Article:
Our recommendation

The most traditional of summer pastimes, summed up perfectly in the Wind in the Willows as ‘messing about in boats’, now is the time to hire a canoe or Katakanu at the Wokingham Waterside Centre and take a trip from Reading to Wargrave via the beautiful Hennerton back water. The stable and easy to use Katakanus make this an ideal family day out and no previous experience is required. Children need be accompanied by an adult and an experienced, qualified coach joins you on the trip. See www.wokinghamwatersidecentre.com or call 0118 926 8280.

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BUCKINGHAMSHIRE - The coast may not lap up to Buckinghamshire’s borders, but there is still an abundance of entertainment by the water to be relished. Here, Sandra Smith selects her five perfect waterside venues

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The family experience- Willen Lake

Willen Lake, just minutes from the bustle of central Milton Keynes, is an oasis of family entertainment boasting an unrivalled selection of watersports designed for all levels of enthusiasts from the age of eight upwards.

The selection of activities here is remarkable. For those wishing to avoid anything too strenuous, for instance, what better way to enjoy the water than on a

pedalo? Or you could push the boat out by hiring a canoe or kayak. In fact, with an RYA Level 1 Dinghy Sailing or Start Windsurfing Award, there is even the chance to hire a dinghy or windsurfer on the lake.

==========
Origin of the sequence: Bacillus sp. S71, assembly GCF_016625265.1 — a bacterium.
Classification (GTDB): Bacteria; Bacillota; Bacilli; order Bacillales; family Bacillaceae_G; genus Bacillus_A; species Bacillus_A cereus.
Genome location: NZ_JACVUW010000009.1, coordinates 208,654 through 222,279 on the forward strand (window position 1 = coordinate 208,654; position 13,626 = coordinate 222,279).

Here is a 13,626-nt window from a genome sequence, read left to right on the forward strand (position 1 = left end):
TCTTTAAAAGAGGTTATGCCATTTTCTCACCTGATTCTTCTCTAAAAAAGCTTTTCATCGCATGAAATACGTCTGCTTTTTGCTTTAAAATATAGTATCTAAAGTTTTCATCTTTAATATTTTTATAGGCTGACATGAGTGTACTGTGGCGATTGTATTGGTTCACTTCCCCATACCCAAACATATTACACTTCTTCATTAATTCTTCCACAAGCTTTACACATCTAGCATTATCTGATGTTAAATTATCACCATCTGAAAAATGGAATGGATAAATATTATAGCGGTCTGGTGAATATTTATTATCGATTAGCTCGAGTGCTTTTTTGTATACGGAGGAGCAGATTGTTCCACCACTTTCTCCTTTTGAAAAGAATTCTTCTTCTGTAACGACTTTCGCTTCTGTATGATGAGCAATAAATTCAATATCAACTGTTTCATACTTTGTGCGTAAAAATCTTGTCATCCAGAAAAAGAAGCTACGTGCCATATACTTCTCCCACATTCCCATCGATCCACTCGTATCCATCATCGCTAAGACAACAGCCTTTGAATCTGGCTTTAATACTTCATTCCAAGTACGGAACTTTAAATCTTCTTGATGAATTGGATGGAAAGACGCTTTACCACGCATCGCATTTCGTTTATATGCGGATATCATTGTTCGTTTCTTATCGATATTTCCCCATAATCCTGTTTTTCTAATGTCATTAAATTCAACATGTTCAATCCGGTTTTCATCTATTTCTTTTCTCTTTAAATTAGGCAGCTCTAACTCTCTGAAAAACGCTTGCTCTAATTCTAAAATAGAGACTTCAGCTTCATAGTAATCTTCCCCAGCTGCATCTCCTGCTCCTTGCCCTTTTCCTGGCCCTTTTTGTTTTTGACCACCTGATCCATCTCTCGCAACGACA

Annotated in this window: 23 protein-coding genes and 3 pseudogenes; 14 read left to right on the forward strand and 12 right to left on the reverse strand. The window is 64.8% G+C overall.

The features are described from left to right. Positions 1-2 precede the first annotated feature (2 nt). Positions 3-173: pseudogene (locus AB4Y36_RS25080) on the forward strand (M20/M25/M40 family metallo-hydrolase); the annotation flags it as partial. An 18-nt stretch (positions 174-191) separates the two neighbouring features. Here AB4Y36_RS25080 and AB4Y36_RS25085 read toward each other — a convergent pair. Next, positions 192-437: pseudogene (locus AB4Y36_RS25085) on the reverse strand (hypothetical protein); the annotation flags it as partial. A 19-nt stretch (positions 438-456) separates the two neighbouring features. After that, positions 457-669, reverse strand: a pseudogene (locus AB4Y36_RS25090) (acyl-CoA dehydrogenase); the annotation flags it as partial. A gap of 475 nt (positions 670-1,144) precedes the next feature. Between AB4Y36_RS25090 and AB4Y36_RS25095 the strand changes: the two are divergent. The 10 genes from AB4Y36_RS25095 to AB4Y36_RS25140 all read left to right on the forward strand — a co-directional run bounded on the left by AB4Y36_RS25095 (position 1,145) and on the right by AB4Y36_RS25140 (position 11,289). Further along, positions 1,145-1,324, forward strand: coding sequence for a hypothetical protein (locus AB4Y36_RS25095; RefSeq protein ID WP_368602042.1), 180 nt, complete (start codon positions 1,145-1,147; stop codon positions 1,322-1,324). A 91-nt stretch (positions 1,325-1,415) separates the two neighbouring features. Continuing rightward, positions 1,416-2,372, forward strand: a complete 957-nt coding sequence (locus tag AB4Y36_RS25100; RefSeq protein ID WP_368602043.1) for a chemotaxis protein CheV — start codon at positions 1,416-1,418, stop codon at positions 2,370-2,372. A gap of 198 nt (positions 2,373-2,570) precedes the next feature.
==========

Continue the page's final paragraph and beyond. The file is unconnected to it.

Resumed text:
There’s no need for novices to feel left out, however, for introductory sessions covering sailing, canoeing, kayaking and windsurfing can be organised while the more experienced can book weekend Royal Yachting Association and British Canoe Union approved courses. As well as personal tuition (from £35 per hour) this popular spot, with its abundance of birdlife and landscaped grounds, is home to WakeMK, where both waterskiing and wakeboarding sessions are available.

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Wonderful wildlife - College Lake

Visiting College Lake is not only an opportunity to observe wildlife but a feast for all the senses. Set amid 65 hectares of lakes, meadow and woodland, this popular nature reserve resonates with scented flowers in a sympathetically managed setting. Whether you are making your way along one of the trails or sitting to absorb the vista, the trill of birds is never far away while vibrant insects dart in and out of meadow flowers and lakeside flora.